Web Awards by Smart Company 2014 | Best eCommerce site

Winner: Costumes.com.au

The more time you spend planning, the better your eCommerce site will be, according to Costumes.com.au co-founder Nathan Huppatz.

Costumes.com.au is one of Australia’s leading costume retailers and the winner of the SmartCompany Web Award for best eCommerce site.

Founded in 2010 by Huppatz and business partners Brendan Taylor and Ian Slinger, the pure-play online retailer offers more than 8000 costumes, as well as accessories and party supplies to shoppers in Australia and New Zealand.

Costumes.com.au has grown by 98.46% in four years and turns over more than $2.1 million annually. This growth booked the company a spot in this year’s Smart50.

Paul Greenberg, chief executive of the National Online Retailers Association, describes Costumes.com.au as “very agile and nimble”.

“They have done a lot with a little. Costumes.com.au addresses a niche and there is a real opportunity for Australian retail as an industry in niche retail,” Greenberg says.

The current Costumes.com.au site was launched last year and cost between $50,000 and $100,000 in development costs. The site took six months to build using Magento software, with extensions and customisation in the front and back ends.

On average, the site attracts a million page impressions each month, 200,000 of which are unique visitors.

According to Huppatz, the greatest challenge faced by the team when developing the Costumes.com.au website was ensuring the company’s more than 10,000 products were easily searchable.

“This included some detailed work on understanding customer navigation habits and categorising items,” he says.

Between 51% and 80% of Costumes.com.au’s revenue comes from its website, which has been constantly improved and refined as the company grows.

“We have improved a lot over the past few years, but still have a fair way to go,” Huppatz says.

“This year in particular we have been working on standardised size charts and size descriptions for all items in our catalogue. We have also optimised the display of product in our catalogue by analysing customer behaviour and conversion using tools like Visual Website Optimiser and click heat analysis tools to refine product list and display.”

But Huppatz says his best tip for other entrepreneurs starting a web-based business is “start small, start simple”.

“Start an eBay store and learn the ropes,” he says.

“Work out the basics and what you are good at. Then find ways to improve the areas that you are not so good at. One step at a time.”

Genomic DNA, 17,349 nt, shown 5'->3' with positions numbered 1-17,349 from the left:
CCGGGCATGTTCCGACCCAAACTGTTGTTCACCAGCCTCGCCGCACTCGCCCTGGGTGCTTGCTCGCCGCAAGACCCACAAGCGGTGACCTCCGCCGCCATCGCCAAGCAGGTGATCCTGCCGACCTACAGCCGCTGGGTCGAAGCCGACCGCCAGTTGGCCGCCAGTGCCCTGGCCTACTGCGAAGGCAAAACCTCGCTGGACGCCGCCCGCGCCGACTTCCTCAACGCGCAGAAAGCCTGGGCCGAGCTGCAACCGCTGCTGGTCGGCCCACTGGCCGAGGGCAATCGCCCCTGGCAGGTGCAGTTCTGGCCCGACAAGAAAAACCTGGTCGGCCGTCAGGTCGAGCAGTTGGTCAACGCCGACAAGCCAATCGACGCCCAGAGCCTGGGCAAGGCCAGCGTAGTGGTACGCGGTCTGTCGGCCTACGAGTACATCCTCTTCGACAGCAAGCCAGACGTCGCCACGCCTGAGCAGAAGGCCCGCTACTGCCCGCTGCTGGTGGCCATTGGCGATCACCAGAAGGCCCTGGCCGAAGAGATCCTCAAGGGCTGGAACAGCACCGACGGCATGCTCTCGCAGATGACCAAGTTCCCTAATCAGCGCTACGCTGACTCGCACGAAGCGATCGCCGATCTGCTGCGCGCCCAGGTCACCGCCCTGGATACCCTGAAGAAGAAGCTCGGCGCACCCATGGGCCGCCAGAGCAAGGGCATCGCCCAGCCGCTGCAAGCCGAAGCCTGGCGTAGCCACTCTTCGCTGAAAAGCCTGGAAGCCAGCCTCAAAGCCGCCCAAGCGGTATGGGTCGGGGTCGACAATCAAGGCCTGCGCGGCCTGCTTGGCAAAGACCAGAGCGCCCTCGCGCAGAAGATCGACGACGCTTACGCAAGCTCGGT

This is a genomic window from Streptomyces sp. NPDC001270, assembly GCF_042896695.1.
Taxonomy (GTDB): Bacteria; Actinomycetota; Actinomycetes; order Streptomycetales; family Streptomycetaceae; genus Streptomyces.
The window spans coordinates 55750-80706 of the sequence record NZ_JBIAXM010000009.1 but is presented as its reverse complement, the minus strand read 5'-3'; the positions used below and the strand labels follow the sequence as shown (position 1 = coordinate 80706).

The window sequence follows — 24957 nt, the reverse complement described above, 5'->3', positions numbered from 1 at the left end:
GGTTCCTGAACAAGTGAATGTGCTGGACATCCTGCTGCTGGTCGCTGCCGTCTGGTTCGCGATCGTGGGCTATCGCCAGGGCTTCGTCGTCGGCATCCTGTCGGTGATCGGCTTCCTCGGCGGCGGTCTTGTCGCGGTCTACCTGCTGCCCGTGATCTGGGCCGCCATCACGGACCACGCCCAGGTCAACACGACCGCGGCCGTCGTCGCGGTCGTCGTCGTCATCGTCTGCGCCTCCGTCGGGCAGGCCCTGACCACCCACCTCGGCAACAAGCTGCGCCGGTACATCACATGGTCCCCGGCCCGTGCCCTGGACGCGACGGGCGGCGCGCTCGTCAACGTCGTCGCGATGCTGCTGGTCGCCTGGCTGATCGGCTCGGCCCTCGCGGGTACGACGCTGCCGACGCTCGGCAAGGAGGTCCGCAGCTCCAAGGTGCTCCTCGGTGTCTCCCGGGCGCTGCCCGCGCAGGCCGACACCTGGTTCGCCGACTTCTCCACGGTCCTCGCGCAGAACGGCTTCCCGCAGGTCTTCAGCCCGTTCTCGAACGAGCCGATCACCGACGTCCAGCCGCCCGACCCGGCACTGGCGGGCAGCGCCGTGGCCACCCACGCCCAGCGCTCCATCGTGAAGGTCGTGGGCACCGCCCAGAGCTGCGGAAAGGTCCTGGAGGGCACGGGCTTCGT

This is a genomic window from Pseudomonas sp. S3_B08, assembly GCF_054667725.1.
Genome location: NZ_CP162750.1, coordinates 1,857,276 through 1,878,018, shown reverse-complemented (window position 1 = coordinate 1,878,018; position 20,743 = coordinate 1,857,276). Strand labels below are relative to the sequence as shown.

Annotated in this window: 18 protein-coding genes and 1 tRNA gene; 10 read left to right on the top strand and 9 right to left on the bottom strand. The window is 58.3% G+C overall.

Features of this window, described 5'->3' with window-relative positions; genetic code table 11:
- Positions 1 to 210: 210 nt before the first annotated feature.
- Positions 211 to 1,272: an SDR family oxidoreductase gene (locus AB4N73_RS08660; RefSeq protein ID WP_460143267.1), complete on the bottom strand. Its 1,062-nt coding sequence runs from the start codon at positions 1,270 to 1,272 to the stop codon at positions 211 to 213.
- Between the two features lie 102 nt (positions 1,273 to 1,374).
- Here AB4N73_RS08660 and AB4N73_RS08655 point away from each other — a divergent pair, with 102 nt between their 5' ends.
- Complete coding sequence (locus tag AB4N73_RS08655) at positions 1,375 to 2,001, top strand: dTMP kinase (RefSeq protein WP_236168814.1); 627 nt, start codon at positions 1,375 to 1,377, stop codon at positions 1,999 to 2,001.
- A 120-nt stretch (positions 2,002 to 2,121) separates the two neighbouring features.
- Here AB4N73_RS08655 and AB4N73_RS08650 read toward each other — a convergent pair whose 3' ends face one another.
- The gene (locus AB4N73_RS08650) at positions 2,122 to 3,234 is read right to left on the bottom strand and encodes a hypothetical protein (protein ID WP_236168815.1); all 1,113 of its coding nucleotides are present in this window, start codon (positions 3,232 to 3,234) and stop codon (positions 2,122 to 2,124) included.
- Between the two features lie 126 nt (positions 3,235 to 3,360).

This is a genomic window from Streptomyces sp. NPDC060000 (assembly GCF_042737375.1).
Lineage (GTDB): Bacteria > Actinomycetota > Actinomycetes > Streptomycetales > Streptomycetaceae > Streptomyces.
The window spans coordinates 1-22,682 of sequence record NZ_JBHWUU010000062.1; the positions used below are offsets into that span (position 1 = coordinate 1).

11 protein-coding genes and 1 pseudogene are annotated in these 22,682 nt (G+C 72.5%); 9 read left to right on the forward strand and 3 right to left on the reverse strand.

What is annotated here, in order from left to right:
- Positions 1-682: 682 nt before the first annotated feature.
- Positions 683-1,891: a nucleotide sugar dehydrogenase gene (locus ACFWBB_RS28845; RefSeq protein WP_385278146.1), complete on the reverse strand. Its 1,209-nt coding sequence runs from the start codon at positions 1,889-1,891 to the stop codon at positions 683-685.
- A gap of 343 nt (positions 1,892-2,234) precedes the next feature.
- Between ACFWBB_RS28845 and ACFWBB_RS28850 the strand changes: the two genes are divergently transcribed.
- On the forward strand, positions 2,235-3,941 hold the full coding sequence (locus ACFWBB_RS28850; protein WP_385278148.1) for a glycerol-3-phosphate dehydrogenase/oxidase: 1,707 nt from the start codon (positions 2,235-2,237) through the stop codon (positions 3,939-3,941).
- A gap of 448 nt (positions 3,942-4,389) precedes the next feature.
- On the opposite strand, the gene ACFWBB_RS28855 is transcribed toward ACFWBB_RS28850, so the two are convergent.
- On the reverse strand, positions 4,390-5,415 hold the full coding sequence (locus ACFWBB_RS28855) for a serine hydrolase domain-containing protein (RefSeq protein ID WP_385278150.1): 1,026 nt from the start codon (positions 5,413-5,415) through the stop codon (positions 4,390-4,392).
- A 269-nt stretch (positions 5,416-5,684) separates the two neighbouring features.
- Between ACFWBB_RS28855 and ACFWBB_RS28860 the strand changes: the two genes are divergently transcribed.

Runner-up: Identity Direct

The runner-up in this year’s award for best eCommerce site is Identity Direct, a New South Wales online retail business dedicated to designing and creating personalised products for parents and their children.

Judge Paul Greenberg, chief executive of the National Online Retailers Association, says Identity Direct is a well-established business in the growing market for personalised products.

“Personalisation is such a strong opportunity for Australian retailers,” Greenberg says.

“Customers want to be part of the process.”

Identity Direct’s current website was launched in 2010 after a development phase of seven months. The custom-built site now attracts 250,000 average page impressions each month, with 195,000 unique monthly visitors, helping the company achieve revenues of $18.5 million in the 2013-14 financial year.

Like Costumes.com.au, Identity Direct co-founder Linda Greene says building a site that was able to support a large catalogue of personalised products was one of the biggest challenges, as was building separate websites for the company’s operations in Australia, New Zealand, Canada, the United States and the United Kingdom.

Greene’s advice for entrepreneurs who want to start a web-based business is to “ensure there is a strong market for your product”.

And for developing or redeveloping a website, Greene recommends crossing all your t’s.

“A comprehensive and fully documented website specifications, thorough testing prior to going live and reliable back-end support,” she says.